Wabash to Display 19th Century Prints in Art Openingby Karen Handley • January 18, 2006
The Wabash College Art Department announces the opening of an exhibition, 19th Century Prints, on Monday, January 23 and continues through March 1.
The exhibit features a collection of 19th century prints from the Prints, Drawings, and Photographs Department of the Indianapolis Museum of Art. Focused on the theme of Romanticism, the show highlights art by the movement’s best-known European and American representatives, including Francisco Goya, Eugene Delacroix, William Blake, Joseph Mallord William Turner, John Constable, Thomas Cole, and Frederic Edwin Church.
The works of art on view in the gallery are neither paintings nor drawings, but prints. Generally speaking, printmaking involves the transfer of ink from a printing surface to paper. Some of the prints in the exhibit are made using the technique of intaglio, in which a tool is used to scratch a design onto a metal plate before inking it. Others represent a technique called etching in which acid eats away the exposed part of a plate where the artist has drawn through an acid-resistant coating. As works on paper, prints are sensitive to light, which is why the gallery is kept so dim. One advantage to printmaking is that each image is typically produced in a series, meaning that multiple copies exist (not usually the case with a painting). This has made them cheaper to produce and thus has helped to broaden art’s socio-economic range of consumers. Printmaking dates to 15th-century Europe and was an especially popular art form in Edo-period Japan; it continues to be used by artists today.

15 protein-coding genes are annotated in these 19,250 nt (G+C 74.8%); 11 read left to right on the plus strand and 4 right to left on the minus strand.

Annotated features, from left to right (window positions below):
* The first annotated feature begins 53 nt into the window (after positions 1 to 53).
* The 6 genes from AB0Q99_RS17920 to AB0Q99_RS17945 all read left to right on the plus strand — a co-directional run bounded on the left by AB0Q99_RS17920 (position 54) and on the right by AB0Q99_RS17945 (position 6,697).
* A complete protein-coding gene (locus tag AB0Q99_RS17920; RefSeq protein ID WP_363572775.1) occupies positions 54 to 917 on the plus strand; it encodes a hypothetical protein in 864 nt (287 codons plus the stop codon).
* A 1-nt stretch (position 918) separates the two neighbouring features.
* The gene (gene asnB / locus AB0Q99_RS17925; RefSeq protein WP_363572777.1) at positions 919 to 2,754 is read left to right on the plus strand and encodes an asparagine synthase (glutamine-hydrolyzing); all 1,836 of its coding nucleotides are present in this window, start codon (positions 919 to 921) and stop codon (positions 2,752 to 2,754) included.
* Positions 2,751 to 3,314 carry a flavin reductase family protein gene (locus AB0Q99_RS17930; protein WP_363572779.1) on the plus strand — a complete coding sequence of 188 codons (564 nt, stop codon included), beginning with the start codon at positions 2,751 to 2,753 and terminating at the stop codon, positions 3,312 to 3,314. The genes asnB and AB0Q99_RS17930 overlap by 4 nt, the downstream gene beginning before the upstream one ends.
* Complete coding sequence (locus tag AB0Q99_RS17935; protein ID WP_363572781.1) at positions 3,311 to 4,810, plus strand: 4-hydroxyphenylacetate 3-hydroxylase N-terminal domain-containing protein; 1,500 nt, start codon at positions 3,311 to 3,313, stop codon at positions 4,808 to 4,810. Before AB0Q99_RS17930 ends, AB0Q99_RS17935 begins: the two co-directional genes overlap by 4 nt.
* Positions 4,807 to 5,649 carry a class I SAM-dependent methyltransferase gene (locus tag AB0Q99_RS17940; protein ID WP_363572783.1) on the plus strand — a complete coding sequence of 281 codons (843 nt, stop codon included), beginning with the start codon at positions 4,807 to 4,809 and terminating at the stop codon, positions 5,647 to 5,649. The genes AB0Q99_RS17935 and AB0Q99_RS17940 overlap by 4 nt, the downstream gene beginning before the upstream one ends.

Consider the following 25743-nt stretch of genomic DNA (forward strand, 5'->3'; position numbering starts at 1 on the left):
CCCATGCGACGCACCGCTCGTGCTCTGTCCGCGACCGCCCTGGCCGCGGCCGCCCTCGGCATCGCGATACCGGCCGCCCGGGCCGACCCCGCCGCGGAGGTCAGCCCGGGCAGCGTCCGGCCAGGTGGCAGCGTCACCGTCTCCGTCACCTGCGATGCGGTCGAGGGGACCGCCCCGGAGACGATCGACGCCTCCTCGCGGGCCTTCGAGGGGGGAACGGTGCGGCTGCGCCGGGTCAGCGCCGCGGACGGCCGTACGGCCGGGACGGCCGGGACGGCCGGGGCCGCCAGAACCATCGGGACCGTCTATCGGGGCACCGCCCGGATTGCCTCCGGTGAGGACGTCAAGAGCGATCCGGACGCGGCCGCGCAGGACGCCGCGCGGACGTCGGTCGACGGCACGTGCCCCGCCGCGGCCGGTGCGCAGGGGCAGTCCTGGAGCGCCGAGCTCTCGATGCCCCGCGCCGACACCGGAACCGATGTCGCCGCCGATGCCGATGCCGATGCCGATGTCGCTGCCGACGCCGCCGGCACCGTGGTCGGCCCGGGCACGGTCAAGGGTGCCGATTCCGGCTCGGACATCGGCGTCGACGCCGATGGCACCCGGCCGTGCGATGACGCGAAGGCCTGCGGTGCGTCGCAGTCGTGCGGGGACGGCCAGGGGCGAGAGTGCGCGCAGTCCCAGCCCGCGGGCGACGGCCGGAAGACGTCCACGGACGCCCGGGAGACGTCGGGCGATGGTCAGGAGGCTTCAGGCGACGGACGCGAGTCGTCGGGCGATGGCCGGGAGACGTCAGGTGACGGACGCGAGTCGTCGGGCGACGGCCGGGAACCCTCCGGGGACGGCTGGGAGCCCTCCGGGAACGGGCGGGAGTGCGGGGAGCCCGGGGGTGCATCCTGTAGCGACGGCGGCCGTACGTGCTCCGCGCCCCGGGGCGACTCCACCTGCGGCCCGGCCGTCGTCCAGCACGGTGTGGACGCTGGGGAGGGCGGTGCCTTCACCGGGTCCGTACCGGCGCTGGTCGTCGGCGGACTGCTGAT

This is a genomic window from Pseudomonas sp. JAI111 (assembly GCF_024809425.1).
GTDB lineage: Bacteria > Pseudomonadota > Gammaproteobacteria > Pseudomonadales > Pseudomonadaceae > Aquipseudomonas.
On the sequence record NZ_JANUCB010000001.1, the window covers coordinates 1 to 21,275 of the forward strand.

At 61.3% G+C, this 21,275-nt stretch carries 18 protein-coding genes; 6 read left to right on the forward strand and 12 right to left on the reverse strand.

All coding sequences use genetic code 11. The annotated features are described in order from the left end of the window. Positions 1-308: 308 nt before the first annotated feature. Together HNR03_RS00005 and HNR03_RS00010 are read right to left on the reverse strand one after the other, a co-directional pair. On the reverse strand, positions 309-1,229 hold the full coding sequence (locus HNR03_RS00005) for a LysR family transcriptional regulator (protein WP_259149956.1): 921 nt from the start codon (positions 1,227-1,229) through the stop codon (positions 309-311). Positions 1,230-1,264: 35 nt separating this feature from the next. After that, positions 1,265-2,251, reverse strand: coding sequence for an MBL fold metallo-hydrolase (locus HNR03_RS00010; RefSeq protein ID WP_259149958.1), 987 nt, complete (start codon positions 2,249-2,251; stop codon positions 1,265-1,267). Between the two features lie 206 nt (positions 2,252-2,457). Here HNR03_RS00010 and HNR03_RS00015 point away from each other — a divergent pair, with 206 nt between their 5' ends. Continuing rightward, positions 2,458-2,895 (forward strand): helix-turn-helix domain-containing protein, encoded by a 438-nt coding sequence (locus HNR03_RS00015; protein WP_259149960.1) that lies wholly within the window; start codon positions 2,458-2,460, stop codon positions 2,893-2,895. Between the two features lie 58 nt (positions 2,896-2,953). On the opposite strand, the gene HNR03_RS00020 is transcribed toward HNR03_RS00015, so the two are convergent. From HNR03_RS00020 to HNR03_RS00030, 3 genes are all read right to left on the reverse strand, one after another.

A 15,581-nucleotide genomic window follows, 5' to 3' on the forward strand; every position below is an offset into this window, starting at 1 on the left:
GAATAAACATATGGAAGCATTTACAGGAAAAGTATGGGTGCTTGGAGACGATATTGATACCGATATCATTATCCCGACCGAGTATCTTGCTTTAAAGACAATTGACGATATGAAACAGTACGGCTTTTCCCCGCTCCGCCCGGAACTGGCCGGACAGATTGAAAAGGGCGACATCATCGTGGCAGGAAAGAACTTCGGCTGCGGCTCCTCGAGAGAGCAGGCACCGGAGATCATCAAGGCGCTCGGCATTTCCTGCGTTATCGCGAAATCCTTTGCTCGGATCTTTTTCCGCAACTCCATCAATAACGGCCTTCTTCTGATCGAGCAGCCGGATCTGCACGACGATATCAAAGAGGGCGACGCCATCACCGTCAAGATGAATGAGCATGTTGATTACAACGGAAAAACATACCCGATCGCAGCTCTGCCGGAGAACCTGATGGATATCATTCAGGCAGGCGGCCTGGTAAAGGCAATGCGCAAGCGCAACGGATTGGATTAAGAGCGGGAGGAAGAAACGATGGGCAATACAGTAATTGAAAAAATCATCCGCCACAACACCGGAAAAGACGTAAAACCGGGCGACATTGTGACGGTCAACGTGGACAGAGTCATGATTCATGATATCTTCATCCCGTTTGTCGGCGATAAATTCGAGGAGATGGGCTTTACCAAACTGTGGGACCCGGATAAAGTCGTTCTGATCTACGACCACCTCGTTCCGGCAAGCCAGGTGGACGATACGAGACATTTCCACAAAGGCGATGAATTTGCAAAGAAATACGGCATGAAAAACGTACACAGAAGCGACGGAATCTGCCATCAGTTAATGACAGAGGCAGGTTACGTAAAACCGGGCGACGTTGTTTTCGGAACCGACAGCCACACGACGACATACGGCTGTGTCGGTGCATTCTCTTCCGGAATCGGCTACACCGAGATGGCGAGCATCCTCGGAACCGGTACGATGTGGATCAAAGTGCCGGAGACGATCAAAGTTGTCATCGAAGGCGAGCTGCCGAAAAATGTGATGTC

Wabash College art department professors Greg Huebner and Elizabeth Lee worked with IMA curator Martin Krause to select the exhibition’s prints, which will be studied by students this semester in Professor Lee’s 19th Century Art class and during the Industrial Revolution module for Cultures & Traditions, a required class for all sophomores.
Opening reception is from 8 to 9:30 p.m. Monday, January 23 in the Eric Dean Gallery in the Fine Arts Center at Wabash College. The event is free and open to the public. The hours for the Eric Dean Gallery are Monday through Friday 9-5 p.m. and Saturday from 10-2 p.m.